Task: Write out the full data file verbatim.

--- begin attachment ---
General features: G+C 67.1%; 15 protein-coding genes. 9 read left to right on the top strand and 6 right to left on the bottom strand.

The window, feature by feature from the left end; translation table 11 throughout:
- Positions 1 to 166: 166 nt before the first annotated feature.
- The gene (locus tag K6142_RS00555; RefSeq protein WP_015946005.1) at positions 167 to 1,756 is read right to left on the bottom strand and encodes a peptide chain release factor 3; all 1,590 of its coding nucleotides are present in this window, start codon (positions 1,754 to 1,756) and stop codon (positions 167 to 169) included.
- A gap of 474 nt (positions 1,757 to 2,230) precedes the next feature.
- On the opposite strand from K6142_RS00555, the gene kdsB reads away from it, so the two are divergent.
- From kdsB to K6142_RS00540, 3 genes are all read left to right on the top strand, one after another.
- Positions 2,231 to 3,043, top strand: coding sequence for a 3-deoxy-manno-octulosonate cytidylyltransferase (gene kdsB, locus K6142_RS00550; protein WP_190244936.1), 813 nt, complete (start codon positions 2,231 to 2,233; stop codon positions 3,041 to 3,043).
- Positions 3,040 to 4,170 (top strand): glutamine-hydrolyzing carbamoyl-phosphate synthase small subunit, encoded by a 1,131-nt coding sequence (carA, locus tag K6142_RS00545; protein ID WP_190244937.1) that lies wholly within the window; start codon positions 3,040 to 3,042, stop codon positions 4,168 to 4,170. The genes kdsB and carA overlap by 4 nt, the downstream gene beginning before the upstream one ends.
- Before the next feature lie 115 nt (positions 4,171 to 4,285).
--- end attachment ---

General features: G+C 67.1%; 15 protein-coding genes. 9 read left to right on the top strand and 6 right to left on the bottom strand.

The window, feature by feature from the left end; translation table 11 throughout:
- Positions 1 to 166: 166 nt before the first annotated feature.
- The gene (locus tag K6142_RS00555; RefSeq protein WP_015946005.1) at positions 167 to 1,756 is read right to left on the bottom strand and encodes a peptide chain release factor 3; all 1,590 of its coding nucleotides are present in this window, start codon (positions 1,754 to 1,756) and stop codon (positions 167 to 169) included.
- A gap of 474 nt (positions 1,757 to 2,230) precedes the next feature.
- On the opposite strand from K6142_RS00555, the gene kdsB reads away from it, so the two are divergent.
- From kdsB to K6142_RS00540, 3 genes are all read left to right on the top strand, one after another.
- Positions 2,231 to 3,043, top strand: coding sequence for a 3-deoxy-manno-octulosonate cytidylyltransferase (gene kdsB, locus K6142_RS00550; protein WP_190244936.1), 813 nt, complete (start codon positions 2,231 to 2,233; stop codon positions 3,041 to 3,043).
- Positions 3,040 to 4,170 (top strand): glutamine-hydrolyzing carbamoyl-phosphate synthase small subunit, encoded by a 1,131-nt coding sequence (carA, locus tag K6142_RS00545; protein ID WP_190244937.1) that lies wholly within the window; start codon positions 3,040 to 3,042, stop codon positions 4,168 to 4,170. The genes kdsB and carA overlap by 4 nt, the downstream gene beginning before the upstream one ends.
- Before the next feature lie 115 nt (positions 4,171 to 4,285).